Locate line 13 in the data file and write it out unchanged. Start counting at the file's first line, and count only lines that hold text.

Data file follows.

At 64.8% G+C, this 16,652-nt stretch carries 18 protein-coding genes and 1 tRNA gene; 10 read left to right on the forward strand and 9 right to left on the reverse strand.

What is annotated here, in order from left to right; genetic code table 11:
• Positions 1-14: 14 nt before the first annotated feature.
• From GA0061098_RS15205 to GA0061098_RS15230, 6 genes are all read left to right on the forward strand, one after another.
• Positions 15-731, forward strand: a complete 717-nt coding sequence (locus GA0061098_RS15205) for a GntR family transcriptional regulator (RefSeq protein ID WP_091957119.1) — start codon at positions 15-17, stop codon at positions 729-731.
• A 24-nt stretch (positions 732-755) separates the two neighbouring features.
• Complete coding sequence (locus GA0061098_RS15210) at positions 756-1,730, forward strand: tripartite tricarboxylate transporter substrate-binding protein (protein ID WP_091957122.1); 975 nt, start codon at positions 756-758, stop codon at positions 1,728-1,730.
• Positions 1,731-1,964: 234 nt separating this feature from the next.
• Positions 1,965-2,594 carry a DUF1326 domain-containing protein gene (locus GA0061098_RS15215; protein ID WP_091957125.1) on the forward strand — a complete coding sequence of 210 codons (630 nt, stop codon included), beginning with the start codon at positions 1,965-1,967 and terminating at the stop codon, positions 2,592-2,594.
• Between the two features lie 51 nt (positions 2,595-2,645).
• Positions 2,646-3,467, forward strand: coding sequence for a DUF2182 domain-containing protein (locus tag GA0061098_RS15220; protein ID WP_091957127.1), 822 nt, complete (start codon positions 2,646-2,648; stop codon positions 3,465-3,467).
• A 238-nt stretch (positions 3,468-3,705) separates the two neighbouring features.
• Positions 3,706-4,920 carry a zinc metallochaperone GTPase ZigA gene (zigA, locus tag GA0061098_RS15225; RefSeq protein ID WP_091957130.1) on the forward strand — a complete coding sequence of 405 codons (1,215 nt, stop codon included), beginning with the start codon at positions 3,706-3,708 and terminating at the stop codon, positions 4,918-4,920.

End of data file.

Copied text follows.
• Positions 3,706-4,920 carry a zinc metallochaperone GTPase ZigA gene (zigA, locus tag GA0061098_RS15225; RefSeq protein ID WP_091957130.1) on the forward strand — a complete coding sequence of 405 codons (1,215 nt, stop codon included), beginning with the start codon at positions 3,706-3,708 and terminating at the stop codon, positions 4,918-4,920.